Should Microsoft Be Worried About Tizen?

Windows Phone is a major step in the right direction for Microsoft’s mobile efforts and has certainly made major ground in its short time here on the market, especially when compared to Windows Phone 7.

That said, it still has an uphill battle ahead and has yet to secure “3rd place” in the mobile market, though it is getting ever closer as Blackberry continues to see somewhat modest adoption of its newest BB10 platform.

You have to wonder though, could Samsung’s Tizen soon get in Microsoft’s way? One of Android’s calls to fame has been that it is open-source, meaning that any vendor can use it without some of the same restrictions or licensing requirements that you’d need to put Windows Phone 8 on a phone. Tizen hopes to do the same thing.

For those that don’t know, Tizen isn’t owned by Samsung, but they are a very important player/owner of the technology, alongside other big boys like Intel and US mobile carrier, Sprint. Samsung has confirmed it is preparing its own Tizen handsets for this year, shortly after calling out Windows Phone 8 as not being an ‘important player’ in the mobile market.

With a similar strategy to Android, Tizen could end up proving as a popular choice if Samsung and its partners play their cards right. While Android and iOS have little to nothing to fear, the same case might not be made for other mobile players like Blackberry, Mozilla (Firefox OS) and Microsoft.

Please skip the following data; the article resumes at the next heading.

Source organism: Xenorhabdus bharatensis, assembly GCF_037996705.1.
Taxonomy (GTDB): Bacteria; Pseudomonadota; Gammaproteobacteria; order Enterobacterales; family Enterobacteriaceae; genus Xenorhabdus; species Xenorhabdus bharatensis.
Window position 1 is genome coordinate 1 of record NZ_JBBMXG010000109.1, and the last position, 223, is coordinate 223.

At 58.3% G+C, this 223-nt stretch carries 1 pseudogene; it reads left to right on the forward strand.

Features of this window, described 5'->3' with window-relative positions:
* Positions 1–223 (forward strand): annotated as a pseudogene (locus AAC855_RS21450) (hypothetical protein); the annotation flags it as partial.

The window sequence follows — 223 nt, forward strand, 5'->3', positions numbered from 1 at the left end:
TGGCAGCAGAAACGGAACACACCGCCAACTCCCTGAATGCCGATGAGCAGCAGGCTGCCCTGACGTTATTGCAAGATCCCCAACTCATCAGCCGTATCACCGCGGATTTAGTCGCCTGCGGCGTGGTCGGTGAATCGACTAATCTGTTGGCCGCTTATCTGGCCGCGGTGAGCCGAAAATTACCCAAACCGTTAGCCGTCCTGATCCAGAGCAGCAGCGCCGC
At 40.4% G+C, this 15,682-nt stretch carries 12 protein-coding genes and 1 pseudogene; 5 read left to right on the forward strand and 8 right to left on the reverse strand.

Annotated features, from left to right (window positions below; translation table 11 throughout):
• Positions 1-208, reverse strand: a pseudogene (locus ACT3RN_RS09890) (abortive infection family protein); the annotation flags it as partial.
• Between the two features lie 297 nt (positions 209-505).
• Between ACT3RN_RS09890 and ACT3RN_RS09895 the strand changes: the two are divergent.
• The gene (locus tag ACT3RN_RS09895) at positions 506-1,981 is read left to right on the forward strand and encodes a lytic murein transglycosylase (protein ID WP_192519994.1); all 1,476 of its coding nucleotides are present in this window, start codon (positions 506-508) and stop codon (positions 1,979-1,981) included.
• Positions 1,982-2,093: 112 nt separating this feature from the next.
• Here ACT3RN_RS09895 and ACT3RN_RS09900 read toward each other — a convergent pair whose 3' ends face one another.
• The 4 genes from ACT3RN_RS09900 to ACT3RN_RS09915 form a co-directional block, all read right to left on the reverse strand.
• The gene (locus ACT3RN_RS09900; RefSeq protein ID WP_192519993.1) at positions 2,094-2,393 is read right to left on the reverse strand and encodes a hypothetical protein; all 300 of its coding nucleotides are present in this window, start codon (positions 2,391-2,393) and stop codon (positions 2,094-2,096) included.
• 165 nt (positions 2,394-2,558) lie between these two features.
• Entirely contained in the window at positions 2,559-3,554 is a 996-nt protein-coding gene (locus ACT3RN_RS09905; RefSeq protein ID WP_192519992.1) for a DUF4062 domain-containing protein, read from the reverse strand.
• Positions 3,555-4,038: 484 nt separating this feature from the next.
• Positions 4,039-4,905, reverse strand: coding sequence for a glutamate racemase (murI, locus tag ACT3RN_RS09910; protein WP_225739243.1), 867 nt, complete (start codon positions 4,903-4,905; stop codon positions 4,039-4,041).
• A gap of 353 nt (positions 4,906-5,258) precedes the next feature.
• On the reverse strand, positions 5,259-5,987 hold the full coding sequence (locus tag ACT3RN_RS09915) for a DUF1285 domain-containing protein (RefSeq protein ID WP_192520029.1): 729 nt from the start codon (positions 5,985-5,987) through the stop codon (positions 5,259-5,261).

The biggest thing Microsoft has going for it is that MS controls services like Bing search that are highly integrated into the mobile experience, and has an OS that isn’t like all the others thanks to its live tile approach. The fact that Tizen looks quite similar to what is already on the tablet, might be something that holds them back from really taking off.

What Else Can Microsoft Do To Ensure That Tizen Doesn’t Present a Challenge?

Outside of being different, what can Microsoft do to make sure Tizen doesn’t catch on? While they can’t control what Samsung does with Tizen, they can make sure that they have a solid product that Tizen has trouble competing against.
Part of this will entail making certain that Microsoft and its partners keep pushing forward with solid handsets that take the focus away from other would-be 3rd place contenders. The second part of the strategy is to make sure that Windows Phone Blue is a success when it launches later this year.

Do you think Microsoft has anything to worry about with Tizen or not?

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